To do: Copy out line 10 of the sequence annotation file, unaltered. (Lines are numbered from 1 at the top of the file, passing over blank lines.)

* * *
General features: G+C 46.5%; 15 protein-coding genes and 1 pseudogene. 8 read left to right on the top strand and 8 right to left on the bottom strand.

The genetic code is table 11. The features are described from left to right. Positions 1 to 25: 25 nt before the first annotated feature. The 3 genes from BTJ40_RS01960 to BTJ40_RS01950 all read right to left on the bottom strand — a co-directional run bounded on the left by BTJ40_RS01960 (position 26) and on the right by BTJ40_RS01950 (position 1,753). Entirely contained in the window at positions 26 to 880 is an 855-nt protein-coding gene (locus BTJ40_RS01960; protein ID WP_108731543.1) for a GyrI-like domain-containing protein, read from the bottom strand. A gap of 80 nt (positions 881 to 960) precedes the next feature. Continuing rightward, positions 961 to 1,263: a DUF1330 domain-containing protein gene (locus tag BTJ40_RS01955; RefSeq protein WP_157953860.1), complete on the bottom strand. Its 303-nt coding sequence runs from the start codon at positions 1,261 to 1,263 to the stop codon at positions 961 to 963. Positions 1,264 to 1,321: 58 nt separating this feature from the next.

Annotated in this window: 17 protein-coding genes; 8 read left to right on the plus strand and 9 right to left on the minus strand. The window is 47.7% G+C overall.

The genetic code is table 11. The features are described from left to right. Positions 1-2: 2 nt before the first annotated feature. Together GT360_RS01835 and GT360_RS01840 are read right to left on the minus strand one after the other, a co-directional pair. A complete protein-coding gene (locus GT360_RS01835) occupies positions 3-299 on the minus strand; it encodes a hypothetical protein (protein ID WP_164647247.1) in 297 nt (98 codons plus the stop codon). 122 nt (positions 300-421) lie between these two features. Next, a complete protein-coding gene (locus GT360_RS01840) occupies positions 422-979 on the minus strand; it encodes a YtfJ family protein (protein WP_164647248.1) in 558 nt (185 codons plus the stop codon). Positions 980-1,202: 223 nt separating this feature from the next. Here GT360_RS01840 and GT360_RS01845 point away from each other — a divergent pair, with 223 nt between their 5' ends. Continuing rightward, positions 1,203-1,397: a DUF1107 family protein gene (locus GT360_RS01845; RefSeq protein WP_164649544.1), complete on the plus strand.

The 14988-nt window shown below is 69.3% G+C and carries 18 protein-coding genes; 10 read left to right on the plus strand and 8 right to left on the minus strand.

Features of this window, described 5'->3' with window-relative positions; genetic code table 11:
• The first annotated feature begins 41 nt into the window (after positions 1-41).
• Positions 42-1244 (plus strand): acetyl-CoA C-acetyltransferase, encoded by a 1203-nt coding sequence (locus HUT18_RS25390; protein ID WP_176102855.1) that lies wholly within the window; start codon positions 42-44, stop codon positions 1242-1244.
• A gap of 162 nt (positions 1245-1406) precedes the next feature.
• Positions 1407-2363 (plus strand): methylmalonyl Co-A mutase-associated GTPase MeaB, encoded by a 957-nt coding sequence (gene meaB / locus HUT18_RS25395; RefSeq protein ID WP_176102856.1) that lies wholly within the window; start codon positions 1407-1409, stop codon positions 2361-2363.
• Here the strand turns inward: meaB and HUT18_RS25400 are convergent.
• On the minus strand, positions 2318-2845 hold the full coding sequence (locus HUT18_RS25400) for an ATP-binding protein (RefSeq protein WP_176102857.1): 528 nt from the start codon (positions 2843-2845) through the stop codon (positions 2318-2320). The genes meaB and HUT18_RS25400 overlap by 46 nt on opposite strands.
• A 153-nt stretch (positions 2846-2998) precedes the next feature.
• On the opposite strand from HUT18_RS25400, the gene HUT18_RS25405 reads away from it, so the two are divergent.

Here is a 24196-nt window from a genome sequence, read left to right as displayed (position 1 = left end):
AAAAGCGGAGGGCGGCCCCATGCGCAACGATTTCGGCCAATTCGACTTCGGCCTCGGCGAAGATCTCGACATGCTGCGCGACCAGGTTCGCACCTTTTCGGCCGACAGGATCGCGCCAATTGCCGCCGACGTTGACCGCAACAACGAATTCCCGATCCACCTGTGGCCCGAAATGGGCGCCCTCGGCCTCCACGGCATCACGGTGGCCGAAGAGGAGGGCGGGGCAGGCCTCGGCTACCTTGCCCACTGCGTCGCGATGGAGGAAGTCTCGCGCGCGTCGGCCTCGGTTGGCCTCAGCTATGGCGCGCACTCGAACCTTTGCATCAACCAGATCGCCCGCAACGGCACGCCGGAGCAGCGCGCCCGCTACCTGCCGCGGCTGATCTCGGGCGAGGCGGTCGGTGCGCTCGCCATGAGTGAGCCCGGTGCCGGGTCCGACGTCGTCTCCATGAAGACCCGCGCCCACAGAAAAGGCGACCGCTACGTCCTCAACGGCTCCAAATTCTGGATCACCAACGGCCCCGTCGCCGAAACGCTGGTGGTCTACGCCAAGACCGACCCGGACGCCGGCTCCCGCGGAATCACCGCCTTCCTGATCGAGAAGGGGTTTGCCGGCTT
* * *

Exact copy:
• Positions 1407-2363 (plus strand): methylmalonyl Co-A mutase-associated GTPase MeaB, encoded by a 957-nt coding sequence (gene meaB / locus HUT18_RS25395; RefSeq protein ID WP_176102856.1) that lies wholly within the window; start codon positions 1407-1409, stop codon positions 2361-2363.